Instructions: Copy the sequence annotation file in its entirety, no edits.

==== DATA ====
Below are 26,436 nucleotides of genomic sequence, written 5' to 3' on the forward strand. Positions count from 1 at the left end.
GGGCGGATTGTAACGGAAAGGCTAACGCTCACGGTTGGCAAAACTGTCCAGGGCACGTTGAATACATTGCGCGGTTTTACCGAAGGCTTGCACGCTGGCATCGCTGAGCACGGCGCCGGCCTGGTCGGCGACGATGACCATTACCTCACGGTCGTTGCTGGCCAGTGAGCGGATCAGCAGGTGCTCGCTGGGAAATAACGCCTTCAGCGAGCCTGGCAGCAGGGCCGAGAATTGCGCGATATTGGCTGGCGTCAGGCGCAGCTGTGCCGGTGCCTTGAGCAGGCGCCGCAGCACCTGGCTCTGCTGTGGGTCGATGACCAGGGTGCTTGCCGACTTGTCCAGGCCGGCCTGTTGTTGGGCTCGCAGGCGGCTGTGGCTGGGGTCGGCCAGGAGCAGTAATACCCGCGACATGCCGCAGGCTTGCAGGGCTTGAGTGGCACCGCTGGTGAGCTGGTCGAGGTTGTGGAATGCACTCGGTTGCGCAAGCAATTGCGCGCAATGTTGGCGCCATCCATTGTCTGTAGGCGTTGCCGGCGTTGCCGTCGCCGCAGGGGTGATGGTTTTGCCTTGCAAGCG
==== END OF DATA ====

Below are 26,436 nucleotides of genomic sequence, written 5' to 3' on the forward strand. Positions count from 1 at the left end.
GGGCGGATTGTAACGGAAAGGCTAACGCTCACGGTTGGCAAAACTGTCCAGGGCACGTTGAATACATTGCGCGGTTTTACCGAAGGCTTGCACGCTGGCATCGCTGAGCACGGCGCCGGCCTGGTCGGCGACGATGACCATTACCTCACGGTCGTTGCTGGCCAGTGAGCGGATCAGCAGGTGCTCGCTGGGAAATAACGCCTTCAGCGAGCCTGGCAGCAGGGCCGAGAATTGCGCGATATTGGCTGGCGTCAGGCGCAGCTGTGCCGGTGCCTTGAGCAGGCGCCGCAGCACCTGGCTCTGCTGTGGGTCGATGACCAGGGTGCTTGCCGACTTGTCCAGGCCGGCCTGTTGTTGGGCTCGCAGGCGGCTGTGGCTGGGGTCGGCCAGGAGCAGTAATACCCGCGACATGCCGCAGGCTTGCAGGGCTTGAGTGGCACCGCTGGTGAGCTGGTCGAGGTTGTGGAATGCACTCGGTTGCGCAAGCAATTGCGCGCAATGTTGGCGCCATCCATTGTCTGTAGGCGTTGCCGGCGTTGCCGTCGCCGCAGGGGTGATGGTTTTGCCTTGCAAGCG